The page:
|The first excerpt represents the past or something you must release, and is drawn from The Coxon Fund by Henry James:
indecency--one had one's choice only of such formulas as that the
more they fitted the less they gave one rest. These are dead aches
now, and I am under no obligation, thank heaven, to be definite
about the business. There are things which if I had had to tell
them--well, would have stopped me off here altogether.
I went abroad for the general election, and if I don't know how
much, on the Continent, I forgot, I at least know how much I
missed, him. At a distance, in a foreign land, ignoring, abjuring,
unlearning him, I discovered what he had done for me. I owed him,
oh unmistakeably, certain noble conceptions; I had lighted my
little taper at his smoky lamp, and lo it continued to twinkle.
|The second excerpt represents the present or the deciding factor of the moment, and is drawn from The Street of Seven Stars by Mary Roberts Rinehart:
don't want to be pitied. You stay here and work. You'll do big
things. I had a talk with the master while I was searching for
you, and he says you can do anything. But he looked at me--and a
sight I was with worry and fright--and he warned me off, Harmony.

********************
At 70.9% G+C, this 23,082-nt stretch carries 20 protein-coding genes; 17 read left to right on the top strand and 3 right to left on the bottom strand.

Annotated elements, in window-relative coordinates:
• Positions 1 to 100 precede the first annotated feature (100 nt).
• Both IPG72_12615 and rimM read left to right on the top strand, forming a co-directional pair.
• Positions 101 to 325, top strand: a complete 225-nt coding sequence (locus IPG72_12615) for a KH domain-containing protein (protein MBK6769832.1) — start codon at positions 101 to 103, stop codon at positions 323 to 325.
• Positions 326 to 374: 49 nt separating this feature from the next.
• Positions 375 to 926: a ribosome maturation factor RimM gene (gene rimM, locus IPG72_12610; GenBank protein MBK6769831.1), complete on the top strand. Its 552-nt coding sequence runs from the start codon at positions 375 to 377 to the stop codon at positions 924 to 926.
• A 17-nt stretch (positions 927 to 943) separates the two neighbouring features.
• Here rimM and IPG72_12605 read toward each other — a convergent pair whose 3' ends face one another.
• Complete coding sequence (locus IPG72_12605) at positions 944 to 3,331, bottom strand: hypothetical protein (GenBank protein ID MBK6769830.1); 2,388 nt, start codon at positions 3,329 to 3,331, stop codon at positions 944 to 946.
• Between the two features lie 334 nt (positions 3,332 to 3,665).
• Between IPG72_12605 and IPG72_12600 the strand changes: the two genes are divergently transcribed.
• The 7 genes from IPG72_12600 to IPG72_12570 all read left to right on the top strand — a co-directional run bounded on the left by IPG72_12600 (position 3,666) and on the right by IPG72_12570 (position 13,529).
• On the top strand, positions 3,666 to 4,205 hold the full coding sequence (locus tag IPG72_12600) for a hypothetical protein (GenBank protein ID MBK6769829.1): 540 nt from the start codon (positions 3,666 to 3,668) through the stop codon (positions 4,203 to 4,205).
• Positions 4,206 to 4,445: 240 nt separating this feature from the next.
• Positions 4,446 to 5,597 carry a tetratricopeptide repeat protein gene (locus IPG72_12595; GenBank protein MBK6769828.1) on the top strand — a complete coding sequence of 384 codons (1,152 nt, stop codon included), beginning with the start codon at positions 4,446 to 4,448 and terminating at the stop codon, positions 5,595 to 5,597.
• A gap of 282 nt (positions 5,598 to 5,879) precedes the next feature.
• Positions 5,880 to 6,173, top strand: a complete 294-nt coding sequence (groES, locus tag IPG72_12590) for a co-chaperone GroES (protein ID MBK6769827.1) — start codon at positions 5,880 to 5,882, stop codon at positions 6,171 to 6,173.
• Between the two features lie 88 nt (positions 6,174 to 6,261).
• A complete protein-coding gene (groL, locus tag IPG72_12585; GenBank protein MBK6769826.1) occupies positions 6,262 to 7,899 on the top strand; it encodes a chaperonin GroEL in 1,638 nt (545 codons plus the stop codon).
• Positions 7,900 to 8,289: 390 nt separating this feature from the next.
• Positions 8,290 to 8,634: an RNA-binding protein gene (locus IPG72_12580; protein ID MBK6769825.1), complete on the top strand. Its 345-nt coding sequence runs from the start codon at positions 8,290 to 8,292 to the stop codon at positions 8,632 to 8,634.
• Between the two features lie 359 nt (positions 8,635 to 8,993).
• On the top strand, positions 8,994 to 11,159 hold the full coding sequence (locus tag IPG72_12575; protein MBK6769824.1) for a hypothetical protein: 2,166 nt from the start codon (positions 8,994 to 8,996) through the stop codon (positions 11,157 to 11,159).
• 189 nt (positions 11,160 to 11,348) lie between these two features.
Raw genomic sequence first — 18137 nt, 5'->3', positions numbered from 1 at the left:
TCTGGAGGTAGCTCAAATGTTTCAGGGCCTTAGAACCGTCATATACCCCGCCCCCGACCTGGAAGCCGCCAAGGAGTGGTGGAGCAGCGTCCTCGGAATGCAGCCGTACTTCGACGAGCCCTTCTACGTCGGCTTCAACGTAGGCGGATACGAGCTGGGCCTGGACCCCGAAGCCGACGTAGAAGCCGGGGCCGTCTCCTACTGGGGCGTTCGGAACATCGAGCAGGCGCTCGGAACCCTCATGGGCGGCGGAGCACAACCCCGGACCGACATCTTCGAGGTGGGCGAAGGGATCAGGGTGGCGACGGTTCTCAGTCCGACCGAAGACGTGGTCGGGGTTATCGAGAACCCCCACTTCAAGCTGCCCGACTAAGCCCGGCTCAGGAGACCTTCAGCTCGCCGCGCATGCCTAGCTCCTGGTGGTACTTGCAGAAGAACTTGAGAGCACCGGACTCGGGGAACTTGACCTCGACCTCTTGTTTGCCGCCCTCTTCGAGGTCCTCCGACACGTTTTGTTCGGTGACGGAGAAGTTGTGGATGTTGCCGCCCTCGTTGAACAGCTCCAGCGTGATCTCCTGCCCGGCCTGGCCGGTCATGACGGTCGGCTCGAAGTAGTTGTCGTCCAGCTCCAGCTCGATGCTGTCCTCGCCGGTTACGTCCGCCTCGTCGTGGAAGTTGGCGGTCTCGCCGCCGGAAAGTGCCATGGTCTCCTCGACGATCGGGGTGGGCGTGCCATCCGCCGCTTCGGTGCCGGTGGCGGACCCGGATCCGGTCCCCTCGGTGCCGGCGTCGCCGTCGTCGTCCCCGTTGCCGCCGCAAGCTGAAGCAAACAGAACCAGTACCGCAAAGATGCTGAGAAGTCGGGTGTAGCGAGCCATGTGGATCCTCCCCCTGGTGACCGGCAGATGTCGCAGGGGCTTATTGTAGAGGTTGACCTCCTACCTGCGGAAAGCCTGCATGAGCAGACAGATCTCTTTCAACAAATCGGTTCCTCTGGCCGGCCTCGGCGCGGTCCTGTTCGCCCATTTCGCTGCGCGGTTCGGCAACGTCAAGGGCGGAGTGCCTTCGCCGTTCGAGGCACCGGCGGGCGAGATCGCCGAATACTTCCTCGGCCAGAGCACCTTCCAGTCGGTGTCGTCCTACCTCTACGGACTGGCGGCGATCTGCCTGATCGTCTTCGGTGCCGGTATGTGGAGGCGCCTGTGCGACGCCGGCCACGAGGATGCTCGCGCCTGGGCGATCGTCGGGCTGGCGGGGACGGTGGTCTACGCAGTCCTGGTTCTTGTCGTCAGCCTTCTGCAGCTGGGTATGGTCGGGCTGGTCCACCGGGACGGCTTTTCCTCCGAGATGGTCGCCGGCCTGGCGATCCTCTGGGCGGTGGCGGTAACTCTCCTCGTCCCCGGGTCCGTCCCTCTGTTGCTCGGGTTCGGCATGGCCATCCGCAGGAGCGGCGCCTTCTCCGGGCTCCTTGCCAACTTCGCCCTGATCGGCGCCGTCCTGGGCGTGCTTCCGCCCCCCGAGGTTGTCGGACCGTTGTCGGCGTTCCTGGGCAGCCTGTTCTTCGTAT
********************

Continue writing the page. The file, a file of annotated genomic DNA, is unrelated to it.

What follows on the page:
He says you must not marry."
"Old pig!" said Harmony. "I will marry if I please."
Nevertheless Peter's refusal and the master's speech had told
somewhat. She was colder, less vibrant. Peter came to her, stood
close, looking down at her.
"I've said a lot I didn't mean to," he said. "There's only one
thing I haven't said, I oughtn't to say it, dear. I'm not going
|The third excerpt represents the future or something you must embrace, and is drawn from A Daughter of Eve by Honore de Balzac:
her cheeks, the flesh of which was still delicate; but although she
could no longer blush or turn pale, she had a thin nose with rosy,
passionate nostrils, made to express irony,--the mocking irony of
Moliere's women-servants. Her sensual mouth, expressive of sarcasm and
love of dissipation, was adorned with a deep furrow that united the
upper lip with the nose. Her chin, white and rather fat, betrayed the
violence of passion. Her hands and arms were worthy of a sovereign.
But she had one ineradicable sign of low birth,--her foot was short
and fat. No inherited quality ever caused greater distress. Florine
had tried everything, short of amputation, to get rid of it. The feet
were obstinate, like the Breton race from which she came; they